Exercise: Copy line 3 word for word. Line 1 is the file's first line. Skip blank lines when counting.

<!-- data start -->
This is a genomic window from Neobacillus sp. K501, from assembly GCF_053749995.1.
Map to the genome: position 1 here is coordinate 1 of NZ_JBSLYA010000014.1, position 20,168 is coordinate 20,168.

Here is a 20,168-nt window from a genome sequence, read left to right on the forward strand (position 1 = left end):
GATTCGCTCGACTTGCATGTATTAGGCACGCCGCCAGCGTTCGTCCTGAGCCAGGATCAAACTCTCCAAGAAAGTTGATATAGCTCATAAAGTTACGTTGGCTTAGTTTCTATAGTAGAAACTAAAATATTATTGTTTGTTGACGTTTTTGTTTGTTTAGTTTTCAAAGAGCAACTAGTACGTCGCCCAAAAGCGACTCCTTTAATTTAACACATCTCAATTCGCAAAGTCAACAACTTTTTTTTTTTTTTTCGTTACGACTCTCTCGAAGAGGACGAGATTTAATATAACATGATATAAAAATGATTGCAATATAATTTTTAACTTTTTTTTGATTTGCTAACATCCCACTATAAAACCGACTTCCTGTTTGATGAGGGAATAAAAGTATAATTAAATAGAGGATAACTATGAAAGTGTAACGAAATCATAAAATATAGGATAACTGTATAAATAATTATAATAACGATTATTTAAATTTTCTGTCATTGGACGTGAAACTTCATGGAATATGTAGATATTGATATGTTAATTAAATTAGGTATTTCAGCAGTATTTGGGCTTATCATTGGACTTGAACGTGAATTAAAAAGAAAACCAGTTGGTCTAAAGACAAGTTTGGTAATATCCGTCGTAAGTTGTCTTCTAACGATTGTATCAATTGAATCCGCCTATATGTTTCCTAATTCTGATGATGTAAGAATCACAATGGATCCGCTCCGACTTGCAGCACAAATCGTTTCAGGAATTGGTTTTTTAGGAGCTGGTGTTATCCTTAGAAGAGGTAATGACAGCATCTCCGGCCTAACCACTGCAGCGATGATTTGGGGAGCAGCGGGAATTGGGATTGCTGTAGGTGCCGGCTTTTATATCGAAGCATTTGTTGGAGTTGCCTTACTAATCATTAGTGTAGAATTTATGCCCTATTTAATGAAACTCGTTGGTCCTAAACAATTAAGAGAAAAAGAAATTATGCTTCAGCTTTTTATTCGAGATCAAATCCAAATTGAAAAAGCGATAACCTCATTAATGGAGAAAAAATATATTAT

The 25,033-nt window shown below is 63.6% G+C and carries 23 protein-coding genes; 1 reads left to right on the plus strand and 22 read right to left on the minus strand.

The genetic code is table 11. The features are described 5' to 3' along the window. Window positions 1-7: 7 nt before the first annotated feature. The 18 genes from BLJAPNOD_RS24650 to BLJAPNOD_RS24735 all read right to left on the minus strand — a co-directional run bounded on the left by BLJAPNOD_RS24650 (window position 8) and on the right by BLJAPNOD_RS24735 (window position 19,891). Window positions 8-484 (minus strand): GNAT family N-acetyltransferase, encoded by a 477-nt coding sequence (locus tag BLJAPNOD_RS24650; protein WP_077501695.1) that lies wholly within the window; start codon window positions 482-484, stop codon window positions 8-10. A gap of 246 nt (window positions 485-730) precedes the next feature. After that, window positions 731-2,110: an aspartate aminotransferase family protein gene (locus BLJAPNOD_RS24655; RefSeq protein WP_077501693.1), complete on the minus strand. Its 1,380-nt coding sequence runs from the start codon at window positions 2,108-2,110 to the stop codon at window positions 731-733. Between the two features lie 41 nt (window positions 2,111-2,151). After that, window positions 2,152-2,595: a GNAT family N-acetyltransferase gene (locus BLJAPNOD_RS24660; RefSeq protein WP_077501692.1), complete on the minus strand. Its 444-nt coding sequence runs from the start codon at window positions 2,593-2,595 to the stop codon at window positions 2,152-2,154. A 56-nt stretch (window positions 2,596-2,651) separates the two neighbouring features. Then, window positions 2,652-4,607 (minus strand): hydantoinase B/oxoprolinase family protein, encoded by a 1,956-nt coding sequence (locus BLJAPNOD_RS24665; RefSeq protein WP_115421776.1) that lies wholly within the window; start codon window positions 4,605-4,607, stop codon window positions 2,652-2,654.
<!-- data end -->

Here is a 20,168-nt window from a genome sequence, read left to right on the forward strand (position 1 = left end):